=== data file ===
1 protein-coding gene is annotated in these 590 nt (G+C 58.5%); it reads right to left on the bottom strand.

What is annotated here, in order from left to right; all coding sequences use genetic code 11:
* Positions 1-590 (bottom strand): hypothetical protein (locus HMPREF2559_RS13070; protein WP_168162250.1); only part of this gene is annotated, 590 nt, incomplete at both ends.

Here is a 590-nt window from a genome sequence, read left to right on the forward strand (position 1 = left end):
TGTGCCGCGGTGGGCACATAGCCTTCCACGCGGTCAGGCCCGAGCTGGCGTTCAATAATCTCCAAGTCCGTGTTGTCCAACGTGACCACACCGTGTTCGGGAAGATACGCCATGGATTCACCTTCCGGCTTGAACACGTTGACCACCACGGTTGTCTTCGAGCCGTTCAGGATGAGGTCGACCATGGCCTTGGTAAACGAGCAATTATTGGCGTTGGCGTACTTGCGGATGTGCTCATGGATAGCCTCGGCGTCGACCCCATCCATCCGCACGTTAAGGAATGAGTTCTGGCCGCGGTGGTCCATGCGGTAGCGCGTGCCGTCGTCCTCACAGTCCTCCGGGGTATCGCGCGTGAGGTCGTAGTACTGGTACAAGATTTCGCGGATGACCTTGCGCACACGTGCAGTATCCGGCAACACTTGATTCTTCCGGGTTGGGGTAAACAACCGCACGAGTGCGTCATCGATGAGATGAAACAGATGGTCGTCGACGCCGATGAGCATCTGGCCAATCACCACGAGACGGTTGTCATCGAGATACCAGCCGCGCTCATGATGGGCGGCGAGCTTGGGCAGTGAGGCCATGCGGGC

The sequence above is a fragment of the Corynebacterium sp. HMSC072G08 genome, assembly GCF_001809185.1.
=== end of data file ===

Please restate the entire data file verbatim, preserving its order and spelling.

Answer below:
1 protein-coding gene is annotated in these 590 nt (G+C 58.5%); it reads right to left on the bottom strand.

What is annotated here, in order from left to right; all coding sequences use genetic code 11:
* Positions 1-590 (bottom strand): hypothetical protein (locus HMPREF2559_RS13070; protein WP_168162250.1); only part of this gene is annotated, 590 nt, incomplete at both ends.

Here is a 590-nt window from a genome sequence, read left to right on the forward strand (position 1 = left end):
TGTGCCGCGGTGGGCACATAGCCTTCCACGCGGTCAGGCCCGAGCTGGCGTTCAATAATCTCCAAGTCCGTGTTGTCCAACGTGACCACACCGTGTTCGGGAAGATACGCCATGGATTCACCTTCCGGCTTGAACACGTTGACCACCACGGTTGTCTTCGAGCCGTTCAGGATGAGGTCGACCATGGCCTTGGTAAACGAGCAATTATTGGCGTTGGCGTACTTGCGGATGTGCTCATGGATAGCCTCGGCGTCGACCCCATCCATCCGCACGTTAAGGAATGAGTTCTGGCCGCGGTGGTCCATGCGGTAGCGCGTGCCGTCGTCCTCACAGTCCTCCGGGGTATCGCGCGTGAGGTCGTAGTACTGGTACAAGATTTCGCGGATGACCTTGCGCACACGTGCAGTATCCGGCAACACTTGATTCTTCCGGGTTGGGGTAAACAACCGCACGAGTGCGTCATCGATGAGATGAAACAGATGGTCGTCGACGCCGATGAGCATCTGGCCAATCACCACGAGACGGTTGTCATCGAGATACCAGCCGCGCTCATGATGGGCGGCGAGCTTGGGCAGTGAGGCCATGCGGGC

The sequence above is a fragment of the Corynebacterium sp. HMSC072G08 genome, assembly GCF_001809185.1.